The Bubblemonger comes to Hyattsville


Moisés Alvarez , Co-Editor-in-Chief

When Theology and Ethics teacher Mr. Homer Twigg IV isn’t in the classroom, he’s working on a new business venture: Bubblemonger, LLC. He has mastered the art of creating whale-sized bubbles using a secret bubble recipe and some magic wands. He performs at galas, honorary dinners, fundraisers and grand openings; public and private school events such as science fairs, festivals and dances; farmers markets; nursing homes, especially with regard to physical therapy; weddings, birthday parties, bar/bat mitzvahs and even funerals.

The Bubblemonger charges about $100/hour, depending on the event, and also sells bubblemongering kits for $35.

Mr. Twigg was inspired to be the Bubblemonger by a street performed he saw at the Porta Portese (an open-air market in Rome) in 2011. “I saw this guy making huge bubbles and people were just throwing money at him. Afterwards, I got the idea to make big bubbles for money.” He launched the business not just for financial profits, but to bring joy to his family. “I am always looking for the coolest dad award. About three years after my first was born, I wanted to do something outdoors a cool dad would do. So I got into making bubbles.” He found an online community of bubble enthusiasts and watched YouTube videos to improve his bubblemongering skills for his family.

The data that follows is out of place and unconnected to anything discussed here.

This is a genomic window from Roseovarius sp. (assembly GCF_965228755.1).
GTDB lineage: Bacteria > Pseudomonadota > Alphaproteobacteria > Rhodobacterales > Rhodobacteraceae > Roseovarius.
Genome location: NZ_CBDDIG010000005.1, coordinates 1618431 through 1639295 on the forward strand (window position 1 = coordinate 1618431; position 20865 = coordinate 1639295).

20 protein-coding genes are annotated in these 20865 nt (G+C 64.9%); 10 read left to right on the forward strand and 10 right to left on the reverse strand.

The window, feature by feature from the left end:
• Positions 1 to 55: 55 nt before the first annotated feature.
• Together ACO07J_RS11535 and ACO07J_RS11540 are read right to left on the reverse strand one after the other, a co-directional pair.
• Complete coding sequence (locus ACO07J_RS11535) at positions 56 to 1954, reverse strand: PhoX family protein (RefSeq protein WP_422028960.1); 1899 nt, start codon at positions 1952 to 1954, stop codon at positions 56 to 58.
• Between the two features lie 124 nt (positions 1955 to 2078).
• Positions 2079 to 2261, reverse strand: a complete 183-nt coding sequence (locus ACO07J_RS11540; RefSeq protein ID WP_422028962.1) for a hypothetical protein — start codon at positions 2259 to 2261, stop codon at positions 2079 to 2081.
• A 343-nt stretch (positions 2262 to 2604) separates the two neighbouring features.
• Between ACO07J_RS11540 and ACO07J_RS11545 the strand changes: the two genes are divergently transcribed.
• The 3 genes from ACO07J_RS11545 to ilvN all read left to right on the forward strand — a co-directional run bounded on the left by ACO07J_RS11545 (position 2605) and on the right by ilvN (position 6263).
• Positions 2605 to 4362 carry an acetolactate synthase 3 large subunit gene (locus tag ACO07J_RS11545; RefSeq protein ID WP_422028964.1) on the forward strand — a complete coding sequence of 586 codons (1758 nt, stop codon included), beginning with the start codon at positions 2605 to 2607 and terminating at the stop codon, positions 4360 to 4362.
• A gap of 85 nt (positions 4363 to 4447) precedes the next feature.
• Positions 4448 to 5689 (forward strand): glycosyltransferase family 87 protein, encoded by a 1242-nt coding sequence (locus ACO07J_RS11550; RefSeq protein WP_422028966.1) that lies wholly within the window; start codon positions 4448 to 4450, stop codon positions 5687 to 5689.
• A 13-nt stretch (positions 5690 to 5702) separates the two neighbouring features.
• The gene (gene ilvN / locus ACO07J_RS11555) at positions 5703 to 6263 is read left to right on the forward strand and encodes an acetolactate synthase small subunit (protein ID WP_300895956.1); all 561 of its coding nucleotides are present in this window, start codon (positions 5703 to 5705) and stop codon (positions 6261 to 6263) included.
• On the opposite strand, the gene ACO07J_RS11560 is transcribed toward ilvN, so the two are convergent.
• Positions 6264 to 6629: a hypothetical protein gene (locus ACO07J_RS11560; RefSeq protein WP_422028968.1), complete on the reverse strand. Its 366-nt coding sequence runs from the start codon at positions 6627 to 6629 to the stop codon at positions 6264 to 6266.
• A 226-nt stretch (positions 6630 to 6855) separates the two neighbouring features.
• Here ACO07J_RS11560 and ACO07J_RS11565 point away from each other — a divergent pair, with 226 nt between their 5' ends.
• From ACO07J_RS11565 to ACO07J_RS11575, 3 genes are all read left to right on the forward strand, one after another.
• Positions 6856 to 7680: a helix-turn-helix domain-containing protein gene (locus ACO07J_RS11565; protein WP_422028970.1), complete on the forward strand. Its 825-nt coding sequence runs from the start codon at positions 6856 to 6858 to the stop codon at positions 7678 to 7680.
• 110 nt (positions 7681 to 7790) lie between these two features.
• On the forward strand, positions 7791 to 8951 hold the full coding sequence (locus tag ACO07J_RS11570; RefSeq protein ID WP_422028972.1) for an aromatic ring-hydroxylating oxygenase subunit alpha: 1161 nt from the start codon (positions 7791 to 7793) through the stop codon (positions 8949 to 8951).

Earlier this fall, he went to the MOTH (Mother’s on The Hill) outdoor festival to perform. Even though it was his first commercial event, he scored two more gigs. He continues to perform at other locations, such as the Robert J. King memorial park, Magruder Park, and NoMa.

Not only does it require the perfect solution and materials, but also a solid performance. “The presentation is the most important part. Enthusiasm and excitement are crucial.” For the performance, Mr. Twigg prepares by putting on a black suit, white shirt, and solid black tie. “I try to channel a style mix of the Blues Brothers and Agent Cooper from Twin Peaks. Rebellious at heart but morally straight in action.”

Perhaps the central reason he got into bubblemongering is because of the way kids react. “They lose their minds. Kids see a bubble stretching 40 feet and they think it’s the best thing in the world.” The bubbles last as little as ten seconds (or when a child punctures one), or so long that they float away into the sky like an untethered balloon. Despite the relatively short lifespan of the bubble, the kids stay amazed. “Its one of the few things in the world today that trumps tech in the mind of a child.”

His long-term plan for The Bubblemonger, LLC, is to incorporate DeMatha by employing students as Bubblemonger apprentices who will perform in his stead. “I’d like to make apprentices out of DeMatha students, while I handle the contracts and limit my own bubblemongering to a recreational activity.” When he founded Bubblemonger, LLC, he made his wife Jocelyn Twigg the CEO and himself only an employee. Soon, he’d like to add to that number of employees.

Videos of the Bubblemonger can be found at or on social media by searching for the hashtag #bubblemonger.